by Annie McGee
A memory of family, peanut butter, pretzels and observing.
|I first remember eating peanut butter and pretzels in the basement with my brother while listen to Colm Wilkinson sing.
I watched my brother as I have learned to watch others. Pushing thick tortoiseshell glasses up the narrow bridge of a too long nose, small sounds emanating from him as he tried to clear his throat. He was at an awkward angle for it, feet dangling over the back of the couch, head resting on a cushion. His foot was jiggling sporadically, half a beat behind the music.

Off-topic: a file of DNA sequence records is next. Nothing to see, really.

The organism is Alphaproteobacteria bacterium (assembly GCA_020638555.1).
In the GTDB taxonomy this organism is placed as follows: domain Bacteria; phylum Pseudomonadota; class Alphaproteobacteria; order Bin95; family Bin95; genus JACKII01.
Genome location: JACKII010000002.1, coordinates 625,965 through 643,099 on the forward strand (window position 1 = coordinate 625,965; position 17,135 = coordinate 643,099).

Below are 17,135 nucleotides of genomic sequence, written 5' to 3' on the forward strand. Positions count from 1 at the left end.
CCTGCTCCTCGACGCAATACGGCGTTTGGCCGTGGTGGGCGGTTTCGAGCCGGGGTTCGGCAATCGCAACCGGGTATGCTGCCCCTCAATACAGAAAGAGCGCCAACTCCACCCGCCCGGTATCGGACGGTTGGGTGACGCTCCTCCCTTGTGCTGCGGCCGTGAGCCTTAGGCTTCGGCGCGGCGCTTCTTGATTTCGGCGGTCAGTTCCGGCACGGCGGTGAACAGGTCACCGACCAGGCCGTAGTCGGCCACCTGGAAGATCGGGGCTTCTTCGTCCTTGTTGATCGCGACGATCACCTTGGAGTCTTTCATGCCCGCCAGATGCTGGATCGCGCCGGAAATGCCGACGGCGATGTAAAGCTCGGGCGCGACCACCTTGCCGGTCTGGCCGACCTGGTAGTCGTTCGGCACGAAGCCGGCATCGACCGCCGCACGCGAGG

He held in his skinny hands a jar of peanut butter, and by his side, a bag of pretzel rods rested precariously. The bag crinkled a bit every time he breathed.
I watched fascinated, as long fingers reached into the bag, absently rooting for a pretzel. He always looked almost surprised when his fingers brushed one, pulling it from the bag, intact. He would swirl it in the peanut butter, almost caressing it, before popping it in his mouth.
He would pause then, savoring the influx of salt, and smile slowly as he chewed, then swallowed almost reluctantly, triggering a repeat of action and reaction.
This went on for five or so minutes, before I pulled myself out of the chair, and went off to find my own pretzels and peanut butter, so I could leave my brother to his bliss.